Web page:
This KS3 History quiz takes a look at the Black Death. The pandemic known as the Black Death caused the death of millions of people throughout Europe. Historical research has suggested that about half the population in Europe died from the plague. It is difficult to know exactly because no-one kept accurate records of the population at the time. The mortality rate was greater in cities than in rural areas - some remote villages may have escaped the Black Death altogether. The Black Death was the second major outbreak of plague in the world and repeatedly reached Europe between the 14th and 17th centuries.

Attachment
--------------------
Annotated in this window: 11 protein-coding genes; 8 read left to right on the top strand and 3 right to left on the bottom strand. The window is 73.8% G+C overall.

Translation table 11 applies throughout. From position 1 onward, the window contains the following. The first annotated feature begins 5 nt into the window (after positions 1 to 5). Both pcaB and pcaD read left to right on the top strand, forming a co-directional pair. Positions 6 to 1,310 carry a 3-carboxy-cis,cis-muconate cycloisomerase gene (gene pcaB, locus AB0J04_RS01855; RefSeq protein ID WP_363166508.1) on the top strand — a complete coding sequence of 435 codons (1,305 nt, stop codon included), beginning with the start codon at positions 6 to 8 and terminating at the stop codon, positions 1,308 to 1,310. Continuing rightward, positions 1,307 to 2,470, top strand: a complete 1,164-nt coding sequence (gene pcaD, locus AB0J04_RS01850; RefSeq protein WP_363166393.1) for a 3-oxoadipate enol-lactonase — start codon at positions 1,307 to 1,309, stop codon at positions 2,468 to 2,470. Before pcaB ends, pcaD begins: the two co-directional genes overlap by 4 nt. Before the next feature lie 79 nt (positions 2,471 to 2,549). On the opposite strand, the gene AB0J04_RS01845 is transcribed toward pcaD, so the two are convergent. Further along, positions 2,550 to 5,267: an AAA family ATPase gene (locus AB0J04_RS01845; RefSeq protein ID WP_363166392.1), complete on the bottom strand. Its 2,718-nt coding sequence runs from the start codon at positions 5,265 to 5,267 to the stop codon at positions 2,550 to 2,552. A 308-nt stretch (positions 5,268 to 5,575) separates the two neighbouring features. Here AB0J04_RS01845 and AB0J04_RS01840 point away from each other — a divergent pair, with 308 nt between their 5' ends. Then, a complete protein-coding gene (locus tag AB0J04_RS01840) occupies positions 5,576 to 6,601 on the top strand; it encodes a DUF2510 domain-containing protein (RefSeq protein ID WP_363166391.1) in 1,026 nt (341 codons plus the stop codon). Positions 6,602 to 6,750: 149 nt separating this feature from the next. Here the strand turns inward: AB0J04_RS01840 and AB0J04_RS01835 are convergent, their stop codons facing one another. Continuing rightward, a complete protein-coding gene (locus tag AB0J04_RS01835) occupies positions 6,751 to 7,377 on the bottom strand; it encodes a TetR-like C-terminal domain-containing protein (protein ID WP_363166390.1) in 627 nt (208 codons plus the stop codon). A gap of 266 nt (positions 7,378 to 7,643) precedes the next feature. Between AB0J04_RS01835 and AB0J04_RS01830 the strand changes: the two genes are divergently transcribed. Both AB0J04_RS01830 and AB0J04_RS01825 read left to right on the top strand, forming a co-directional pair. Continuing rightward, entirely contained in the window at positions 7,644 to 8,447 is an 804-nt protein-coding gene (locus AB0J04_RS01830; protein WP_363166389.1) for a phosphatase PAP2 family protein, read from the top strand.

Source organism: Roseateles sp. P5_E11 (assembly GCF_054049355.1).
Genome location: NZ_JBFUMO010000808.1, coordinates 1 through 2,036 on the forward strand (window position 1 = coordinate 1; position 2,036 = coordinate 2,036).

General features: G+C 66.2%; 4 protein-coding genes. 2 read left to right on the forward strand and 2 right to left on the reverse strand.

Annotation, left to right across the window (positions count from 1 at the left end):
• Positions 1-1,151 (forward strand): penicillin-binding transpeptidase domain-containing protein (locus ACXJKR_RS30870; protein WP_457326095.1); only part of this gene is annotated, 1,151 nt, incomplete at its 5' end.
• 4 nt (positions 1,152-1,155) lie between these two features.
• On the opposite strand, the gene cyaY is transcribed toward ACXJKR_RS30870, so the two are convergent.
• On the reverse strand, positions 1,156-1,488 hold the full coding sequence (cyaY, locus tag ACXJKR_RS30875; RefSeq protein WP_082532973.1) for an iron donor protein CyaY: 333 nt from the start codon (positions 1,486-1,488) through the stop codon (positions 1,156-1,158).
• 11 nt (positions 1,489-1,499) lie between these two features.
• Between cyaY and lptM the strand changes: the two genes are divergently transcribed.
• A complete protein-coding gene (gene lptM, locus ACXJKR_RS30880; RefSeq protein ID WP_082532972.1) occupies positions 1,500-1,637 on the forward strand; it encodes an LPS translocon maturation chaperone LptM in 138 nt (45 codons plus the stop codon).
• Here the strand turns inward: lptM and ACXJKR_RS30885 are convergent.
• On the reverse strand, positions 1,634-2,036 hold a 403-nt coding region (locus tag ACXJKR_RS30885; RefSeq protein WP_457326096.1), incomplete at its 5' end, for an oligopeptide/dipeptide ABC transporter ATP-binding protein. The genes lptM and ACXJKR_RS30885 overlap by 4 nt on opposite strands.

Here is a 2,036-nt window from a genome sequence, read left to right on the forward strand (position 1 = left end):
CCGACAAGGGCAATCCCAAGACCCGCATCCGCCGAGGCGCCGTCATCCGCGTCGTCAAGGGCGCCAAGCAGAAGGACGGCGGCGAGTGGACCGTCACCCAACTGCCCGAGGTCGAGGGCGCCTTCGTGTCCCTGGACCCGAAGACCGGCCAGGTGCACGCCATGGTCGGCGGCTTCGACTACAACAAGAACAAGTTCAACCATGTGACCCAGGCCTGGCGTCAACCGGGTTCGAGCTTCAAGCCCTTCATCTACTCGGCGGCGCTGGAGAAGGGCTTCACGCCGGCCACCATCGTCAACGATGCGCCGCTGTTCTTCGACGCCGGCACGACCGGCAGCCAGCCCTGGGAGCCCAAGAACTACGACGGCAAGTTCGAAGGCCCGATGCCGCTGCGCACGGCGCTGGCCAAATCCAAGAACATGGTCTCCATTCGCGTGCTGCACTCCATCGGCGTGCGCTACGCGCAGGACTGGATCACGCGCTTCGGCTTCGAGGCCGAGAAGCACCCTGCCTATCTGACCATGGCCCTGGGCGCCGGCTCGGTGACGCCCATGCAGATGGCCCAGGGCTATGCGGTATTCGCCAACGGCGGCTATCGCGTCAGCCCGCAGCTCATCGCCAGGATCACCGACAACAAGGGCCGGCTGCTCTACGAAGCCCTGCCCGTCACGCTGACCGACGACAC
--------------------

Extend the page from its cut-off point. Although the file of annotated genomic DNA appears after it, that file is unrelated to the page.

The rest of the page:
The disease was caused by rat fleas biting humans and transmitting a bacteria to them. Once in the system, the bacteria caused buboes to form - that is why it is sometimes called the bubonic plague. The Black Death was one of the deadliest pandemics in human history and is thought to have originated in Mongolia. As people travelled from the east to the west, along the Silk Road, they brought the disease with them to Europe. There were no antibiotics to save people and it was the first time that they had been exposed to the disease, so there was no immunity.